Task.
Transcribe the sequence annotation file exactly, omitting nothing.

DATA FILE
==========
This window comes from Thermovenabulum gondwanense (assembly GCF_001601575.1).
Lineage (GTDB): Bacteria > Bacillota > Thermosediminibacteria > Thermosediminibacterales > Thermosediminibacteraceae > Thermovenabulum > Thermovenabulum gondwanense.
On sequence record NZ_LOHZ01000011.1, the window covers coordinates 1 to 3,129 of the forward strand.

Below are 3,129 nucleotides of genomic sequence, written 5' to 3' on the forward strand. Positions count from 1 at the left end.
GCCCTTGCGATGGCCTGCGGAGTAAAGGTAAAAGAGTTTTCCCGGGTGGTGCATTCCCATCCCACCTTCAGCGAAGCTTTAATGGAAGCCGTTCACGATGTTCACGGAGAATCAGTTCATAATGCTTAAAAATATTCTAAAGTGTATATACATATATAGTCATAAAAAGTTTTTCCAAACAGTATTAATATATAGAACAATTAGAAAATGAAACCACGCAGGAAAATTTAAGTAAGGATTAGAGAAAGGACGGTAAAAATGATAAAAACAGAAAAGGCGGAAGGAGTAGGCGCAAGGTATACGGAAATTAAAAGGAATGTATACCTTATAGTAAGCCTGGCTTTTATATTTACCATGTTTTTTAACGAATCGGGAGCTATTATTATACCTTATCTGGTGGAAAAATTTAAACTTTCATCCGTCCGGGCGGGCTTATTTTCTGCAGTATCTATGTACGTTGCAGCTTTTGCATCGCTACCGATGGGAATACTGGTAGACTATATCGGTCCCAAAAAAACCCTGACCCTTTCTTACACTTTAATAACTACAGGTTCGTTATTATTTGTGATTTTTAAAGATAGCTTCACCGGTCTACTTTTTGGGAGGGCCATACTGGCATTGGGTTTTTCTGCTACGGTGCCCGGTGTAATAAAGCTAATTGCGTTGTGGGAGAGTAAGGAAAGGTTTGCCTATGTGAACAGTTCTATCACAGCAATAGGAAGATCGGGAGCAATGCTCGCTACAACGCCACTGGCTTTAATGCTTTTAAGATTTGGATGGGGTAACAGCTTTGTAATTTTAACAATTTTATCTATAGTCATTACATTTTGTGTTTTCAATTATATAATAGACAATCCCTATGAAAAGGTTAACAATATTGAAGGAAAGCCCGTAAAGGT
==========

This window comes from Thermovenabulum gondwanense (assembly GCF_001601575.1).
Lineage (GTDB): Bacteria > Bacillota > Thermosediminibacteria > Thermosediminibacterales > Thermosediminibacteraceae > Thermovenabulum > Thermovenabulum gondwanense.
On sequence record NZ_LOHZ01000011.1, the window covers coordinates 1 to 3,129 of the forward strand.

Below are 3,129 nucleotides of genomic sequence, written 5' to 3' on the forward strand. Positions count from 1 at the left end.
GCCCTTGCGATGGCCTGCGGAGTAAAGGTAAAAGAGTTTTCCCGGGTGGTGCATTCCCATCCCACCTTCAGCGAAGCTTTAATGGAAGCCGTTCACGATGTTCACGGAGAATCAGTTCATAATGCTTAAAAATATTCTAAAGTGTATATACATATATAGTCATAAAAAGTTTTTCCAAACAGTATTAATATATAGAACAATTAGAAAATGAAACCACGCAGGAAAATTTAAGTAAGGATTAGAGAAAGGACGGTAAAAATGATAAAAACAGAAAAGGCGGAAGGAGTAGGCGCAAGGTATACGGAAATTAAAAGGAATGTATACCTTATAGTAAGCCTGGCTTTTATATTTACCATGTTTTTTAACGAATCGGGAGCTATTATTATACCTTATCTGGTGGAAAAATTTAAACTTTCATCCGTCCGGGCGGGCTTATTTTCTGCAGTATCTATGTACGTTGCAGCTTTTGCATCGCTACCGATGGGAATACTGGTAGACTATATCGGTCCCAAAAAAACCCTGACCCTTTCTTACACTTTAATAACTACAGGTTCGTTATTATTTGTGATTTTTAAAGATAGCTTCACCGGTCTACTTTTTGGGAGGGCCATACTGGCATTGGGTTTTTCTGCTACGGTGCCCGGTGTAATAAAGCTAATTGCGTTGTGGGAGAGTAAGGAAAGGTTTGCCTATGTGAACAGTTCTATCACAGCAATAGGAAGATCGGGAGCAATGCTCGCTACAACGCCACTGGCTTTAATGCTTTTAAGATTTGGATGGGGTAACAGCTTTGTAATTTTAACAATTTTATCTATAGTCATTACATTTTGTGTTTTCAATTATATAATAGACAATCCCTATGAAAAGGTTAACAATATTGAAGGAAAGCCCGTAAAGGT